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A Birth Keepers Heart

I have caught tears. I have held hands. I have stroked the hair, of mothers and children. I have embraced new dads. I have prayed with and over families, and unborn babies. I have held my breath during contractions.

I have begged God for a miracle. I have prayed earnestly on the way to births praying I can bring a little bit of light and hope with my presence. I have prayed earnestly on the way home, for the mothers transitions into the next chapter.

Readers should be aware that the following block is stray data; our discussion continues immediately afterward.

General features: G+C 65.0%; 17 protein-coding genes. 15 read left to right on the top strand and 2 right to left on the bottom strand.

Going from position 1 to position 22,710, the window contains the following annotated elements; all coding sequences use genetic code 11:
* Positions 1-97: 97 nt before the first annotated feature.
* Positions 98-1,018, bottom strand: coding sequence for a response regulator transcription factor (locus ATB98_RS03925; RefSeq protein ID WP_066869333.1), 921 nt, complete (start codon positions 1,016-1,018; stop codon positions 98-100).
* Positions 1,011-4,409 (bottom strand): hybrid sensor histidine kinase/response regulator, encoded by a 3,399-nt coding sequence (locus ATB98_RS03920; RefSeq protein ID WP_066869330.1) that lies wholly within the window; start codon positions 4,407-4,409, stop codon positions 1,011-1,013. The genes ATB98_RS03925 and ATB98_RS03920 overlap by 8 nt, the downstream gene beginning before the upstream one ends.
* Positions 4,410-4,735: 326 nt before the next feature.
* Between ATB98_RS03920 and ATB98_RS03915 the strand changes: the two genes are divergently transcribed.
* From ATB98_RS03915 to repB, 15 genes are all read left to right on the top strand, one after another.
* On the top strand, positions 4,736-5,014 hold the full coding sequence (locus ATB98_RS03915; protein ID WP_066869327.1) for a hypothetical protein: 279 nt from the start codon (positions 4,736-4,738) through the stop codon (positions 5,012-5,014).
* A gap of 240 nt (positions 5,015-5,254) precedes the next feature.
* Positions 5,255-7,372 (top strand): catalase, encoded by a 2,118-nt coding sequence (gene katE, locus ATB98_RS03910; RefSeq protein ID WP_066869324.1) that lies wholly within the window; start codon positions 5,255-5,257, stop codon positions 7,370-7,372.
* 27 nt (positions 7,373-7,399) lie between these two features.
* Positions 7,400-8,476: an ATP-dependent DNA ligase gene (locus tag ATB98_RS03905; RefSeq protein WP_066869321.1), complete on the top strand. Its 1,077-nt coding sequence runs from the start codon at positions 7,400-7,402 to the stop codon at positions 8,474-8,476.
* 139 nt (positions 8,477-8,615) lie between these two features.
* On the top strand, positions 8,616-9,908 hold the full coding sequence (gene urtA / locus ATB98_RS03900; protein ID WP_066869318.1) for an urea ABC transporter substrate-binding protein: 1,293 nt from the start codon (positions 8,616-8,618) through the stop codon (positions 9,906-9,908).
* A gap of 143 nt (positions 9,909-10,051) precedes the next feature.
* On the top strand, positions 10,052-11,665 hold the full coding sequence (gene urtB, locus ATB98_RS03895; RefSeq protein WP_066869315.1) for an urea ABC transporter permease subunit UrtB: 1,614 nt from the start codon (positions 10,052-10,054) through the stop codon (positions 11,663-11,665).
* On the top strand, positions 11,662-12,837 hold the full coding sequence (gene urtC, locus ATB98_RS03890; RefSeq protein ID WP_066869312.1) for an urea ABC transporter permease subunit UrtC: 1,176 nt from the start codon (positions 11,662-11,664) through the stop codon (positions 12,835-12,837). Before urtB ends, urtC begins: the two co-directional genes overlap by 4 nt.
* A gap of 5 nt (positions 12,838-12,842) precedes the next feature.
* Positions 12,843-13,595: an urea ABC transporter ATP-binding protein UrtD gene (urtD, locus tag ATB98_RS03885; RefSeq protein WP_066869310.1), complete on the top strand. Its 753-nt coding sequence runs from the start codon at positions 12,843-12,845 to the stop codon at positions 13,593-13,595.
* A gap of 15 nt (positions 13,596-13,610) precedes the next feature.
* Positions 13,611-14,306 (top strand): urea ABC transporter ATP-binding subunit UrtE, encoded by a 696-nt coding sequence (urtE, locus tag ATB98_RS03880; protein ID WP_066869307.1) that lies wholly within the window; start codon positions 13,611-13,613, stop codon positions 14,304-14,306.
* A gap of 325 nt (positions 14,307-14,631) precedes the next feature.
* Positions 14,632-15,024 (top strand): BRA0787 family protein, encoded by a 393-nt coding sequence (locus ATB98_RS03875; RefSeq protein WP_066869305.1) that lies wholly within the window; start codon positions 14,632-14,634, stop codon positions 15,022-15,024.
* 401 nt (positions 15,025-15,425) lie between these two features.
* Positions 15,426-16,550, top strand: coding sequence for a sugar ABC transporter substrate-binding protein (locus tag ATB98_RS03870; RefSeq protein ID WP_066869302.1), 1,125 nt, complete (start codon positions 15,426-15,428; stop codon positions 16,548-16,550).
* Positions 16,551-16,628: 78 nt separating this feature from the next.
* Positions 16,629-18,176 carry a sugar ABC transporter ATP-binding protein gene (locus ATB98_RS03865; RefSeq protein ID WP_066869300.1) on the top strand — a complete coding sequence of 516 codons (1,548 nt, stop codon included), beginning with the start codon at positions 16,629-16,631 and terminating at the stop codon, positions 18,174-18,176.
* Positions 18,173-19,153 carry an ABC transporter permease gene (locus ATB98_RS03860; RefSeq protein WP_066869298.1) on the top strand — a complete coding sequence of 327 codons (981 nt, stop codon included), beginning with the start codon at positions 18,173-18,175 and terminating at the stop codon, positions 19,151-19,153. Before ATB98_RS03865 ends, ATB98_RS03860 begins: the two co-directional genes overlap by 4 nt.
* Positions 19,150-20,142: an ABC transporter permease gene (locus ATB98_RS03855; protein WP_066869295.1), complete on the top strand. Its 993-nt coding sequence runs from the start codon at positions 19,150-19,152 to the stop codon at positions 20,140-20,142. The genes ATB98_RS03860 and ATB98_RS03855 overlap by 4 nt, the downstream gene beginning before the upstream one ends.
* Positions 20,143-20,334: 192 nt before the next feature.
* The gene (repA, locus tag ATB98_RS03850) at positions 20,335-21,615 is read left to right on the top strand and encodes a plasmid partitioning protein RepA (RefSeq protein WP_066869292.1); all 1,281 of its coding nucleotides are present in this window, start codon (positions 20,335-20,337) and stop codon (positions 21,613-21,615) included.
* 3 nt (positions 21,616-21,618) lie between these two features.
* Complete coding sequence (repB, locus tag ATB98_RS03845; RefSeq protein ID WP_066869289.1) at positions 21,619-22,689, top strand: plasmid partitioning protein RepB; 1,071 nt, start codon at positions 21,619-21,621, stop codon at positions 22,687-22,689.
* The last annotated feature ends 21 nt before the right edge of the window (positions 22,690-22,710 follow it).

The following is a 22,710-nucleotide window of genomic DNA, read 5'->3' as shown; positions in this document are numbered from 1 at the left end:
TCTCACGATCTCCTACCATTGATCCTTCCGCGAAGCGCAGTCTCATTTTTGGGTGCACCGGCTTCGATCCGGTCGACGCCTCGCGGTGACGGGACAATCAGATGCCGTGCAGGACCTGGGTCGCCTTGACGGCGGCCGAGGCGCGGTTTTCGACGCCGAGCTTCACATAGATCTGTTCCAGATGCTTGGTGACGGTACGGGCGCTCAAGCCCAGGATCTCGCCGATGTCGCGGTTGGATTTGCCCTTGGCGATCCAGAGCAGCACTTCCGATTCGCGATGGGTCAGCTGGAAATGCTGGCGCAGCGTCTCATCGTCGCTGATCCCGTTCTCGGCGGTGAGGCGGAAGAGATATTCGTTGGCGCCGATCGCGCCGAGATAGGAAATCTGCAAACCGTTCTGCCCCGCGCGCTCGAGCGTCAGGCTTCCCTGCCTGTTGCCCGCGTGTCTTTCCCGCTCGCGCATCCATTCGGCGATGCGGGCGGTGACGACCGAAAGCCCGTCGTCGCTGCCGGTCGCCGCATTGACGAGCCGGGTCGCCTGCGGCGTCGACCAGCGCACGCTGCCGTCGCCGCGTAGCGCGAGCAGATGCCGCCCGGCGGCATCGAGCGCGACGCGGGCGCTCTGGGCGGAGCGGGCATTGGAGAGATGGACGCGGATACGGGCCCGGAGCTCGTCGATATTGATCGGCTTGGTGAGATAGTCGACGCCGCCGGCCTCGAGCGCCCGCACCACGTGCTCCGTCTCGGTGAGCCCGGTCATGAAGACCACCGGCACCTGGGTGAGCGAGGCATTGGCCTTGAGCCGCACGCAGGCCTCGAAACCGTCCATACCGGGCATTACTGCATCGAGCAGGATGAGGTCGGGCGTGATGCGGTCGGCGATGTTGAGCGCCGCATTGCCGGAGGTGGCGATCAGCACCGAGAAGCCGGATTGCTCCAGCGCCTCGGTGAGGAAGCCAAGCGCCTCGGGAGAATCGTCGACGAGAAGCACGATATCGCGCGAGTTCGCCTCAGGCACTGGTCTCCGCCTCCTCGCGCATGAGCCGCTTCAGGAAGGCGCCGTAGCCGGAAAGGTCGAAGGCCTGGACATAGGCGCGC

I have slept in corners, on hospital floors and chairs. I have driven hundreds of miles. I have rushed to births, arriving seconds to spare. I have missed births and found ways to honor the story and hold space in the postpartum for the enormity of a story that unfolded while I was still on the way. I have belly laughed with fathers to be, and danced, rocking out or swaying through contractions with mamas and sisters. I have created playlists, diffused oils, and fetched water in coffee pots to fill a birth tub. I have taught yoga poses, and wrapping techniques. I have adorned pregnant bellies, and touched toes that were smaller then a pen tip.